We Fight For Employee Rights

More plaintiffs in NFL discrimination lawsuit

On Behalf of | Apr 25, 2022 | Employment Law, Workplace Discrimination

The recent class-action lawsuit filed by former Miami Dolphins head coach Brian Flores has led to more coaches in the league attaching to the legal action. A class-action lawsuit is one in which joining on becomes an option for others who are experiencing the same problem regarding the primary issue in the claim. In this case, the issue is discrimination in employment. While this issue began in Florida and there is no NFL franchise in Rhode Island, there are still individuals from Rhode Island in the league, and the ruling from the case can set precedent for other industries across the nation.

The original filing

Brian Flores was the former head coach of the Miami Dolphins football franchise and was released from duty at the end of last season. His term at Miami was relatively successful, but the ownership was apparently not very receptive to that success. According to Flores, some questionable requests were made of him behind the scenes that included tanking games on purpose for better draft positioning for the next season. Of course, coaches are fired based on their won/loss record for the most part, leaving Flores in a unwanted situation due to desire to maintain a good record. And it went further to explain the hiring process and how employment law stipulation rules apply.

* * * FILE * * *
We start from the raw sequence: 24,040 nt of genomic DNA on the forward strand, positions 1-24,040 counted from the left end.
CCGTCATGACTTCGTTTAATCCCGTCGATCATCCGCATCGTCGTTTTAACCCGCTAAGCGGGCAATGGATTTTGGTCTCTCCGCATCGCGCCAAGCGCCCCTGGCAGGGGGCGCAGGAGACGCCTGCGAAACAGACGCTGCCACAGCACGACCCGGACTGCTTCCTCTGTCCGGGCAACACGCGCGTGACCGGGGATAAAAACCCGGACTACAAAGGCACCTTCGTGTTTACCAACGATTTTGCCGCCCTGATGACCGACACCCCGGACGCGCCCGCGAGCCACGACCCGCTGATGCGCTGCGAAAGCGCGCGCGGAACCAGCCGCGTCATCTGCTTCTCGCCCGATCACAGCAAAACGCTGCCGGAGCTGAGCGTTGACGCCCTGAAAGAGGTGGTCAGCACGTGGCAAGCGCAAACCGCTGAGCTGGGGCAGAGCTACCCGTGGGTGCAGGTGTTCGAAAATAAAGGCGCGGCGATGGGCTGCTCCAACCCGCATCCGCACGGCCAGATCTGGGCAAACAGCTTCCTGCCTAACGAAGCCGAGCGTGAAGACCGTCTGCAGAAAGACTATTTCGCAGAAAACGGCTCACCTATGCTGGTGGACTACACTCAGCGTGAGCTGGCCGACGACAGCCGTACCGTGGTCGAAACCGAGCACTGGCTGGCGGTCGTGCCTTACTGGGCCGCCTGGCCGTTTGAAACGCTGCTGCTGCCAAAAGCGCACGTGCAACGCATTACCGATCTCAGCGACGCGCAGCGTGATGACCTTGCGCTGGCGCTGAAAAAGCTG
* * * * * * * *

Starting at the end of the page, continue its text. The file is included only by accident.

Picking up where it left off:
Subsequent plaintiff additions

As the situation has been further discussed, more people who were being interviewed for coaching positions began experiencing similar problems, all of which fall under the topic of employment discrimination. The most recent coaches to file in association with the class action suit claim that they were not given a fair evaluation by their respective NFL employers regarding consideration for coaching jobs because the decision had already been made informally with the team management to comply with the recently established Rooney Rule.

The Rooney Rule is relatively simple, and they say it does nothing to quell the NFL hiring problem. The rules merely state that all teams must interview at least two black applicants for any coaching position, including head coaches, which can easily be manipulated.